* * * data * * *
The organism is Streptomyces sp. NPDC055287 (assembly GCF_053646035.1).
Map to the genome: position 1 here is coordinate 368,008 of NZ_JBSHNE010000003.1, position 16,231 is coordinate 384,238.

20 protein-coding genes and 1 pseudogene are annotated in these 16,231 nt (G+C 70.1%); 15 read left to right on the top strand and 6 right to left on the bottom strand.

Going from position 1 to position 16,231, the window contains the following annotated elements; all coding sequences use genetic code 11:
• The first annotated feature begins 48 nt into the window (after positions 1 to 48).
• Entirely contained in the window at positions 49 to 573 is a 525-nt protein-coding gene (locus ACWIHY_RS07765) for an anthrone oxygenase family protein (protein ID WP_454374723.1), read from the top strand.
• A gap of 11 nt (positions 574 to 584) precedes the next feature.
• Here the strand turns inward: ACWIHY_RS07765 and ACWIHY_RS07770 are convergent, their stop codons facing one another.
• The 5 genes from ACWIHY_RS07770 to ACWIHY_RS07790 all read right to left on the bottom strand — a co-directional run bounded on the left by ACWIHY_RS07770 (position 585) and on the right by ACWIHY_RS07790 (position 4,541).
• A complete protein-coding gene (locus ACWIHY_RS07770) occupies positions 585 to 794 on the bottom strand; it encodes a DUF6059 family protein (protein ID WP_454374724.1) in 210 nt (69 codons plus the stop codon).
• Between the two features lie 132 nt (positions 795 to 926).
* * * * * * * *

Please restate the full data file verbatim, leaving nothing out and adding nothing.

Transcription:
The organism is Streptomyces sp. NPDC055287 (assembly GCF_053646035.1).
Map to the genome: position 1 here is coordinate 368,008 of NZ_JBSHNE010000003.1, position 16,231 is coordinate 384,238.

20 protein-coding genes and 1 pseudogene are annotated in these 16,231 nt (G+C 70.1%); 15 read left to right on the top strand and 6 right to left on the bottom strand.

Going from position 1 to position 16,231, the window contains the following annotated elements; all coding sequences use genetic code 11:
• The first annotated feature begins 48 nt into the window (after positions 1 to 48).
• Entirely contained in the window at positions 49 to 573 is a 525-nt protein-coding gene (locus ACWIHY_RS07765) for an anthrone oxygenase family protein (protein ID WP_454374723.1), read from the top strand.
• A gap of 11 nt (positions 574 to 584) precedes the next feature.
• Here the strand turns inward: ACWIHY_RS07765 and ACWIHY_RS07770 are convergent, their stop codons facing one another.
• The 5 genes from ACWIHY_RS07770 to ACWIHY_RS07790 all read right to left on the bottom strand — a co-directional run bounded on the left by ACWIHY_RS07770 (position 585) and on the right by ACWIHY_RS07790 (position 4,541).
• A complete protein-coding gene (locus ACWIHY_RS07770) occupies positions 585 to 794 on the bottom strand; it encodes a DUF6059 family protein (protein ID WP_454374724.1) in 210 nt (69 codons plus the stop codon).
• Between the two features lie 132 nt (positions 795 to 926).